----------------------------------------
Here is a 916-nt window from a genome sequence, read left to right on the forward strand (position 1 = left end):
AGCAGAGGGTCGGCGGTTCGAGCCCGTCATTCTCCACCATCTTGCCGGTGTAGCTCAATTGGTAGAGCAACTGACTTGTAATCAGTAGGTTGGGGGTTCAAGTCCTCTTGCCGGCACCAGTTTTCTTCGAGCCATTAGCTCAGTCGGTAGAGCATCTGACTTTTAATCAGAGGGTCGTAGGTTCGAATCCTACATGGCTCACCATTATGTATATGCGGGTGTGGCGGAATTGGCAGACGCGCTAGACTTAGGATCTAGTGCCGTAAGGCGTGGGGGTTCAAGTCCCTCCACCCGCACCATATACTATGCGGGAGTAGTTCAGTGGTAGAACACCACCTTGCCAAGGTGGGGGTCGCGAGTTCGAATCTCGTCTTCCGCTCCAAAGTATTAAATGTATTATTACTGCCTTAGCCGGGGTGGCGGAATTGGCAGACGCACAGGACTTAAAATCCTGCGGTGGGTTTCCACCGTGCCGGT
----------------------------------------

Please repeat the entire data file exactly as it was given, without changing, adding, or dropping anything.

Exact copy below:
Here is a 916-nt window from a genome sequence, read left to right on the forward strand (position 1 = left end):
AGCAGAGGGTCGGCGGTTCGAGCCCGTCATTCTCCACCATCTTGCCGGTGTAGCTCAATTGGTAGAGCAACTGACTTGTAATCAGTAGGTTGGGGGTTCAAGTCCTCTTGCCGGCACCAGTTTTCTTCGAGCCATTAGCTCAGTCGGTAGAGCATCTGACTTTTAATCAGAGGGTCGTAGGTTCGAATCCTACATGGCTCACCATTATGTATATGCGGGTGTGGCGGAATTGGCAGACGCGCTAGACTTAGGATCTAGTGCCGTAAGGCGTGGGGGTTCAAGTCCCTCCACCCGCACCATATACTATGCGGGAGTAGTTCAGTGGTAGAACACCACCTTGCCAAGGTGGGGGTCGCGAGTTCGAATCTCGTCTTCCGCTCCAAAGTATTAAATGTATTATTACTGCCTTAGCCGGGGTGGCGGAATTGGCAGACGCACAGGACTTAAAATCCTGCGGTGGGTTTCCACCGTGCCGGT